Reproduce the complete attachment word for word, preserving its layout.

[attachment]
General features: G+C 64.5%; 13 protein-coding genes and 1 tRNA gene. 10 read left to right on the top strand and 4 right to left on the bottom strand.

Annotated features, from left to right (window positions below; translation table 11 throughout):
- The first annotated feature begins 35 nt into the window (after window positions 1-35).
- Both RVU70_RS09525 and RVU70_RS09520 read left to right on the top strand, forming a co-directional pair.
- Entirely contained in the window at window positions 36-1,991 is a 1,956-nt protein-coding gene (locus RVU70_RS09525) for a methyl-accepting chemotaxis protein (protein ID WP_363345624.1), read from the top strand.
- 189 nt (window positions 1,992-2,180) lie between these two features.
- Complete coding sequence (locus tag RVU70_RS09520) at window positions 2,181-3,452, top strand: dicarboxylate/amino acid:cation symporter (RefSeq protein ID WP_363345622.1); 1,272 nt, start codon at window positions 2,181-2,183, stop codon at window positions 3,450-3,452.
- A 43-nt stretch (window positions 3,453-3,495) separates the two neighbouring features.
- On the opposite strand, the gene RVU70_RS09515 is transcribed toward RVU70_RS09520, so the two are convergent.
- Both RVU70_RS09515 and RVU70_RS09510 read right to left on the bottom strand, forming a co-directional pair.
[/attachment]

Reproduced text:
General features: G+C 64.5%; 13 protein-coding genes and 1 tRNA gene. 10 read left to right on the top strand and 4 right to left on the bottom strand.

Annotated features, from left to right (window positions below; translation table 11 throughout):
- The first annotated feature begins 35 nt into the window (after window positions 1-35).
- Both RVU70_RS09525 and RVU70_RS09520 read left to right on the top strand, forming a co-directional pair.
- Entirely contained in the window at window positions 36-1,991 is a 1,956-nt protein-coding gene (locus RVU70_RS09525) for a methyl-accepting chemotaxis protein (protein ID WP_363345624.1), read from the top strand.
- 189 nt (window positions 1,992-2,180) lie between these two features.
- Complete coding sequence (locus tag RVU70_RS09520) at window positions 2,181-3,452, top strand: dicarboxylate/amino acid:cation symporter (RefSeq protein ID WP_363345622.1); 1,272 nt, start codon at window positions 2,181-2,183, stop codon at window positions 3,450-3,452.
- A 43-nt stretch (window positions 3,453-3,495) separates the two neighbouring features.
- On the opposite strand, the gene RVU70_RS09515 is transcribed toward RVU70_RS09520, so the two are convergent.
- Both RVU70_RS09515 and RVU70_RS09510 read right to left on the bottom strand, forming a co-directional pair.